What To Do With Non-Transferred Embryos After PGT

by | Aug 10, 2018
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When you first begin the preimplantation genetic testing (PGT) process, you may not think about what happens after embryo transfer or the possibility of having extra embryos for a future frozen embryo transfer. However, if you do have embryos that weren’t used in an IVF cycle, what are your options?

With PGT, some of these embryos may be affected by the genetic disorder you’re testing for, and some may be unaffected. Deciding what to do with remaining embryos is an important conversation to have with your physician and/or genetic counselor, and it’s something you’ll want to start thinking about early on in the PGT process.

It’s also important to remember that your options may vary depending upon what your clinic offers, so make sure to ask as many questions as possible at the outset.

Understanding your options and learning more about what happens after embryo transfer can help you make the best choice for your family.

Future Cycles for Embryos

If you finish your IVF and PGT cycle but have embryos left over from the process, they can be stored by the fertility clinic for future use. Before you begin IVF, you may want to ask your clinic about their policies both for storage of unused embryos, and for transfer of embryos with different types of genetic test results. Make sure you ask how long your clinic can store the embryos for you, as some may have a time limit, according to the infertility association Resolve.

If you’re not sure you’re done building your family, you may want to hold on to your extra embryos for a future cycle. The laboratory where you did your IVF can store them for you — safely frozen and in liquid nitrogen — for an annual fee. The fertility clinic keeps each embryo labeled so that they can look up the genetic testing results prior to a frozen embryo transfer.

Embryo Disposition

If you know you won’t be using your remaining embryos and don’t wish to store them, some couples choose to thaw and dispose of the unused embryos, says Alison Coates, PhD, Embryology Laboratory Director at Oregon Reproductive Medicine. This requires a notarized consent form from both intended parents. The embryos are thawed to room temperature, at which point they stop growing.

You may want to ask your clinic what their policy is regarding embryo disposition, so you know exactly how it will be handled if you choose this option.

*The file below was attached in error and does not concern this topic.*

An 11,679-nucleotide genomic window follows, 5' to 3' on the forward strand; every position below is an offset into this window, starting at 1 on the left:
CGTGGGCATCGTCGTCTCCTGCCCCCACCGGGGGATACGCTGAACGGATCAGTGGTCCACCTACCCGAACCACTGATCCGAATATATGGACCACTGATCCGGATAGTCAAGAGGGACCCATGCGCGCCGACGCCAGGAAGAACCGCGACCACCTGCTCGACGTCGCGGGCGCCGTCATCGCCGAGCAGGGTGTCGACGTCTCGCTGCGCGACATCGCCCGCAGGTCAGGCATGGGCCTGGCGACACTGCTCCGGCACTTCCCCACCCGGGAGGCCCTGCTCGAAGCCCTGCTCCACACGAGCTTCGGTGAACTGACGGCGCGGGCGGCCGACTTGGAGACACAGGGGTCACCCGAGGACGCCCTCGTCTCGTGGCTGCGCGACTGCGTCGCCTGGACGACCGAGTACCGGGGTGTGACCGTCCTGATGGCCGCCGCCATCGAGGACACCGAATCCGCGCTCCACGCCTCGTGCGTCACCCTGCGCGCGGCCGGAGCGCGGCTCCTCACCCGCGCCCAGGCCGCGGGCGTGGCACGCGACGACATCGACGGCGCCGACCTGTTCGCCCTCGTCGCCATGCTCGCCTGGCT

Donating Your Embryos

Scientific Research

Even if you know you won’t use your embryos, you may be able to donate your embryos to scientific research, where they can help scientists discover the underlying mechanisms of diseases.

For example, Oregon Reproductive Medicine has a collaboration with a research laboratory in Colorado, says Coates. “They use the embryos in metabolic studies and to understand more about various genetic diseases,” she explains. “They have different projects so the specifics are changing all the time.” This may be an attractive option for couples who have unused embryos from PGT that are affected with a genetic disorder. Many fertility clinics have collaborations with research laboratories similar to this.

Open and Anonymous Donation

Another option that some couples choose is to donate their remaining embryos to individuals or couples who, for personal or medical reasons, are looking to receive donated embryos to create their family. Embryo donation allows for recipient mothers to experience pregnancy and control the pregnancy environment. Donating embryos to an infertile couple is an increasingly popular option, which benefits both the donor family and the recipient family. “Some people really love to do this,” says Coates. “The people who choose this option are generally very satisfied with this outcome and feel like they’re doing something really good for someone else.”

There are two types of embryo donations, according to Resolve: known (open) and anonymous. In a known donation, you help select the person or people who will receive the embryos. Some people choose to have ongoing contact with the recipients of their donated embryos, including contact with the resulting baby.

Anonymous donation is just that: your IVF clinic (usually) will select the recipients, and the donor couple may not know if a pregnancy or birth resulted. Besides embryo donation programs within your own clinic, there are outside agencies that run donation programs with various criteria and guiding principles.

If you wish to donate your remaining embryos to another couple or individual, there are a few extra steps that you’ll have to take, including a psychological evaluation, some medical testing to ensure that no infectious diseases are transferred, and, of course, a legal agreement that must be signed by all parties.

Other Considerations

It’s also important to think through the psychological impact of your decision — remember that this is an intensely personal decision and can be a sensitive and difficult topic for many couples and individuals. Regardless of what you choose, knowing what you plan to do with extra embryos and understanding your range of options can offer peace of mind on your PGT journey.

Lauren Arcuri is a freelance writer in northern Vermont. She writes about science, health, and medicine, including genomics, neuroscience, and rare diseases. She has written for Pacific Standard, Proto, Genome, Yoga Journal, and many other publications.

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